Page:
By Bernard Hickey
Greens co-leader Russel Norman has announced the party has dropped its controversial proposal that the Reserve Bank of New Zealand print money to buy government bonds to pay for the reconstruction of infrastructure in Christchurch.
The National-led coalition has regularly argued in recent months that a Labour/Green coalition would run an irresponsible money printing monetary policy. Labour has pointedly not supported the proposal and it was not included in the recommendations from the Labour/Green/NZ First/Mana Manufacturing Inquiry.
Norman told a news conference in Parliament the policy change came after it received feedback from exporters in the Manufacturing Inquiry and it became clear a consensus position on it with Labour was not possible.
He said a coalition with Labour was now more possible after the Green Party had changed its position, which had been the subject of repeated and heated attack by the government.
Norman released the proposal in October last year. Here's the original release.
"That discussion document also proposed the use of quantitative easing, as has been widely used in other countries, to help lower the dollar," Norman said.
"The feedback we’ve received on that element of our proposal made clear it did not have the broad support it would need to work. New Zealanders expect their politicians to listen, the Greens do listen, and so we’re not pursuing the QE element of our monetary policy package," Norman said.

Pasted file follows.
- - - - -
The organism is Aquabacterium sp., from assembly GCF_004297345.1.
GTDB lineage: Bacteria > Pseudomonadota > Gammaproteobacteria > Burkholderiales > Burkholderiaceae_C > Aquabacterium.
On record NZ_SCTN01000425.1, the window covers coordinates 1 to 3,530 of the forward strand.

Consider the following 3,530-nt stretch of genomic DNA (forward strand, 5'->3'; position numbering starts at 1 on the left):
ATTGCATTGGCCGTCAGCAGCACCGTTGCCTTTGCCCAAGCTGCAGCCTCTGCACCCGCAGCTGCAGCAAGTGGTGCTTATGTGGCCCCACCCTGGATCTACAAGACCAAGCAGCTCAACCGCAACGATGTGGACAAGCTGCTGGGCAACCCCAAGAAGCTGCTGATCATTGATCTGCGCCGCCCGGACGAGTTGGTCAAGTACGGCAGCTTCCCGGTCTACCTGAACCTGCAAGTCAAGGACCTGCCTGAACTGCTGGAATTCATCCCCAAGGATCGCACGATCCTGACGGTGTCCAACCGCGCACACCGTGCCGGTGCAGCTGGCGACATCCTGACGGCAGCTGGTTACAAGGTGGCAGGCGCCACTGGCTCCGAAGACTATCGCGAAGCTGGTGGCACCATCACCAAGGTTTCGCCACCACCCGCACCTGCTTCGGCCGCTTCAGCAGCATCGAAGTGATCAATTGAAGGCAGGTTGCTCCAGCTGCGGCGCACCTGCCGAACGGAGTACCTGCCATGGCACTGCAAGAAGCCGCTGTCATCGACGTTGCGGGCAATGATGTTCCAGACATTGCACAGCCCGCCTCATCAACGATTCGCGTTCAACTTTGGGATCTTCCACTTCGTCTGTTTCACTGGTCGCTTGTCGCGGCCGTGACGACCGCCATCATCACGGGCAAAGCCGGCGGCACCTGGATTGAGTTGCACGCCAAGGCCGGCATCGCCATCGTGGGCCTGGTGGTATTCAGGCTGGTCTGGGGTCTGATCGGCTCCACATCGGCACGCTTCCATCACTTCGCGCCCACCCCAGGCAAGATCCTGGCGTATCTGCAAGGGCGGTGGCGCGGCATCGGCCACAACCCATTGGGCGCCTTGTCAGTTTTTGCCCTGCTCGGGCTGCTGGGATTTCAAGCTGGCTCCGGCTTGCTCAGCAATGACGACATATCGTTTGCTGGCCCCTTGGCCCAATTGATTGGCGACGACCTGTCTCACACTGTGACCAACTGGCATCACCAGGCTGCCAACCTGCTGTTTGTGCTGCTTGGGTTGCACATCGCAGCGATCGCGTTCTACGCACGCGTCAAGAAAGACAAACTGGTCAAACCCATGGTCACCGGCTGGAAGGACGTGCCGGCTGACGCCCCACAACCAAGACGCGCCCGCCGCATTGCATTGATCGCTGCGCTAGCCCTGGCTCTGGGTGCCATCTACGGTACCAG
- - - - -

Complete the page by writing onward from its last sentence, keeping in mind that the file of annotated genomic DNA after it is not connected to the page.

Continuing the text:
Meanwhile, the Green Party launched draft of a new Member's Bill to make the Reserve Bank board, rather than the Governor alone, responsible for Official Cash Rate decisions.
“No other country in the OECD gives full responsibility for the OCR decision to one person – the Reserve Bank Governor,” said Green Party Co-leader Dr Russel Norman. “This is antiquated. It leads to poorer decisions, decisions which don't reflect the wider economic interests at stake when the Official Cash Rate is set," he said.
The bill would also require the bank to issue minutes of its policy setting meetings within 14 days of the meetings and that the board include representatives from the export and manufacturing sectors.
(Updated with detail, quotes)